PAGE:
A very frequent method of obtaining a divorce now is for a wife, who would not touch her husband with a besom if she could help it, to sue publicly for restitution of conjugal rights. To a woman of any delicacy such a demand would be degrading, even if it were made in private. To be obliged to make it publicly as a matter of form is, to say the least, unpleasant to such a woman. The next proceeding is taken when a certain time has elapsed and the husband has not noticed the wife who has to pretend to be pining for his forced caresses.

I confess it is hard to realize the state of a woman who actually can desire the society of a man who is weary of her. I have not imagination for that, I am afraid. The law was made by men, and men are said to know women better than they know each other; also, we have all heard of the charms of a captured or unwilling bride, so perhaps it is an instance in which men have done for women what they would wish to have done for themselves.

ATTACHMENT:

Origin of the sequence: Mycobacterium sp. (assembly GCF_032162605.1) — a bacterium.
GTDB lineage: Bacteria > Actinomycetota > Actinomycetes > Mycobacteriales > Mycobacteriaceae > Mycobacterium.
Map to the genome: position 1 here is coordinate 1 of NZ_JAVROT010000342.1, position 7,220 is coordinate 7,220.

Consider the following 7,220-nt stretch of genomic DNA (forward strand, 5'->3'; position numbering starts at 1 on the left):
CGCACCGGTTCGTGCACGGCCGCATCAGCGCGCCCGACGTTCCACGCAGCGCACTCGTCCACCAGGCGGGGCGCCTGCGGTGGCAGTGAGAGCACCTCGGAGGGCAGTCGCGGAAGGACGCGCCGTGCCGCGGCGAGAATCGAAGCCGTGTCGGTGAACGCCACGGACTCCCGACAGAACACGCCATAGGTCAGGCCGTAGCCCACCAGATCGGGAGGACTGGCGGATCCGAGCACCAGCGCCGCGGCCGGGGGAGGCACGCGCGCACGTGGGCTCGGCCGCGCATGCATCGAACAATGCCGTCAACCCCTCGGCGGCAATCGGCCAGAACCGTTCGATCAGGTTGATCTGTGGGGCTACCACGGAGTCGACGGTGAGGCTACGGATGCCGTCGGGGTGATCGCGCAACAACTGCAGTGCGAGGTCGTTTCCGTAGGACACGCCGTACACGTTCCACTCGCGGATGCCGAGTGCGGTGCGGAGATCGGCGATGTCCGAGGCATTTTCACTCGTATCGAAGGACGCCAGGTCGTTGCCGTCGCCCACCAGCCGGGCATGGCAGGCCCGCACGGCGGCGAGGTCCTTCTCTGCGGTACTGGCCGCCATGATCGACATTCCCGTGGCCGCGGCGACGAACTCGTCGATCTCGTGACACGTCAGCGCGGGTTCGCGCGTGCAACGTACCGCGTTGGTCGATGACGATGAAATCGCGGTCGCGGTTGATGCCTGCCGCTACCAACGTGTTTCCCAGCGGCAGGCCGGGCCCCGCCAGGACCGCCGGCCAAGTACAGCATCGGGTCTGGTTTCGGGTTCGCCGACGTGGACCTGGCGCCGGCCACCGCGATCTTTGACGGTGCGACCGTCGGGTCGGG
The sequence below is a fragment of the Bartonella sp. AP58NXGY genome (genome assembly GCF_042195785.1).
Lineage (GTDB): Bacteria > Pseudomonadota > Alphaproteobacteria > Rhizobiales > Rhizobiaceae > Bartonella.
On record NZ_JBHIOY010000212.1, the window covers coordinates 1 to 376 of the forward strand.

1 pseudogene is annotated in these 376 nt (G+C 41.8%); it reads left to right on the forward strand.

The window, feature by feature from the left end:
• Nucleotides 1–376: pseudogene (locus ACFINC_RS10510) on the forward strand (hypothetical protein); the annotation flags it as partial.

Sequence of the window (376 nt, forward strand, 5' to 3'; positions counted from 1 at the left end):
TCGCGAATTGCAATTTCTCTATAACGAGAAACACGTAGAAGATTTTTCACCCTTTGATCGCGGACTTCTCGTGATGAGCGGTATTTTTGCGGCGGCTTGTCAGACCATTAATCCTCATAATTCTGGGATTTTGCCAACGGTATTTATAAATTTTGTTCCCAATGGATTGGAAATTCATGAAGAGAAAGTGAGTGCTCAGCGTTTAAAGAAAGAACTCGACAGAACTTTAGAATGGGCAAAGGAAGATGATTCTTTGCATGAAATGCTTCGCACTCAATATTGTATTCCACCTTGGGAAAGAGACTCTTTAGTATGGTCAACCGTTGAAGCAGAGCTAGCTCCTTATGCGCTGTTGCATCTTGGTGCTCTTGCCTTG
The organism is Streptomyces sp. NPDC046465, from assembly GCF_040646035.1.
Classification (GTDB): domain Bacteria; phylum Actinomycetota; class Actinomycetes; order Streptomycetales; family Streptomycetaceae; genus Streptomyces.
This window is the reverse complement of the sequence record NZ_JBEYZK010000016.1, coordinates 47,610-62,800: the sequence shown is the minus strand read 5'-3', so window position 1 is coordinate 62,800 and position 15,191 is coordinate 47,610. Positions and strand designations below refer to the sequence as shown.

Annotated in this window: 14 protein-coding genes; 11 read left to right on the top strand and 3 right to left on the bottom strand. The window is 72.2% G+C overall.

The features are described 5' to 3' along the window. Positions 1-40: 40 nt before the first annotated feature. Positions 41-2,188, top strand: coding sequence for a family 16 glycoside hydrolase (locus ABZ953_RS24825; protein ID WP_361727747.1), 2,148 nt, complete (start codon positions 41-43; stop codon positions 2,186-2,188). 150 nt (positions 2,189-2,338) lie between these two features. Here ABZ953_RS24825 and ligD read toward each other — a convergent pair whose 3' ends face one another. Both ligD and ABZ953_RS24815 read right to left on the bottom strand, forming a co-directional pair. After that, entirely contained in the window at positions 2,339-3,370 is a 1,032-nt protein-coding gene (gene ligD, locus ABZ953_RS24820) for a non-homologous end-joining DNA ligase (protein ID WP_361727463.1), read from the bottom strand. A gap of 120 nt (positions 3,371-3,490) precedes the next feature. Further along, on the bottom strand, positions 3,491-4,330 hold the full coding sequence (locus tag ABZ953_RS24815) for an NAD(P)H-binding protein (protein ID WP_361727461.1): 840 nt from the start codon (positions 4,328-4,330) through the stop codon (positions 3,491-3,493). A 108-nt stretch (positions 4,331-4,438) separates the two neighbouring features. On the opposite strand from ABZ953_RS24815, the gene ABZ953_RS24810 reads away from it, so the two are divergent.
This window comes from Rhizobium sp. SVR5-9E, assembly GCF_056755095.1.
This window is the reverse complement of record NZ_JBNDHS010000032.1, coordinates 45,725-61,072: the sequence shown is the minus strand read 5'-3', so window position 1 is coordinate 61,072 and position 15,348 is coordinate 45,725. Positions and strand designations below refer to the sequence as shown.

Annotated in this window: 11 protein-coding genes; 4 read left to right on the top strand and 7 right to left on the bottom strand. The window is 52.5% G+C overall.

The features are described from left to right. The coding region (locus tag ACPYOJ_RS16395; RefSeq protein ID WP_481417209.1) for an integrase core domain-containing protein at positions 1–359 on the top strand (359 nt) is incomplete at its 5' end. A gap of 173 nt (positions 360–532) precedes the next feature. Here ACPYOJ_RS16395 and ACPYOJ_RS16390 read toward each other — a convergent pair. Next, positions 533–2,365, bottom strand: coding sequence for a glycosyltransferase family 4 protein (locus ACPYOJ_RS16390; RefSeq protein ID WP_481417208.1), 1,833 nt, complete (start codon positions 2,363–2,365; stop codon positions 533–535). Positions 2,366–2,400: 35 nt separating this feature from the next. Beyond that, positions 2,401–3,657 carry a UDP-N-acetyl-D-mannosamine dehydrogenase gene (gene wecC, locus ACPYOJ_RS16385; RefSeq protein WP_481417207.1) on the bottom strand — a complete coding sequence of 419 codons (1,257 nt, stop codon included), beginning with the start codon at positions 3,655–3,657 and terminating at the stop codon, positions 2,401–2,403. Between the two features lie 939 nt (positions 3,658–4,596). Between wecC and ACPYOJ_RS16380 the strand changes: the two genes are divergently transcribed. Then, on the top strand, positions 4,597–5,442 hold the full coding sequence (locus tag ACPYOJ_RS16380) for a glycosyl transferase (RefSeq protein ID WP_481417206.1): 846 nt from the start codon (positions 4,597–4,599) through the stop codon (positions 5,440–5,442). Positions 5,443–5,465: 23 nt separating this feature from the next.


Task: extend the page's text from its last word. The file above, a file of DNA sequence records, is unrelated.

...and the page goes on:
Whatever the reason is, the law is there, and when the husband has been faithless and refused his wife’s embraces, he has done sufficient to justify the court in calling him guilty of desertion and adultery, and a decree nisi is pronounced. Then, if no evidence of collusion is forthcoming, and the court can make believe that one of the parties at least does not want to be divorced, the decree is made absolute in six months. Can anyone realize that the present divorce law is in such a hopelessly stupid state? There seems no possibility of using common sense in a law court. To get a divorce you must not agree together that it is a desirable step. To get a divorce the innocent person must speak in public of subjects no innocent person would care to mention in private. To get a divorce from a woman you respect at all, you must refuse to live with her, and must openly commit adultery, at the same time making no arrangement with her as to how she is to get rid of you. The old complaint of the inequality of the divorce laws for the sexes is perhaps of importance, but to me it seems a small thing in comparison to the general sordidness of the whole proceeding.

Surely the one cause of causes for a divorce is that both the parties want it. Some simple form of procedure, such as separation on the first application, to be followed by divorce in six months if the parties had not made up their differences in the meantime, should be devised.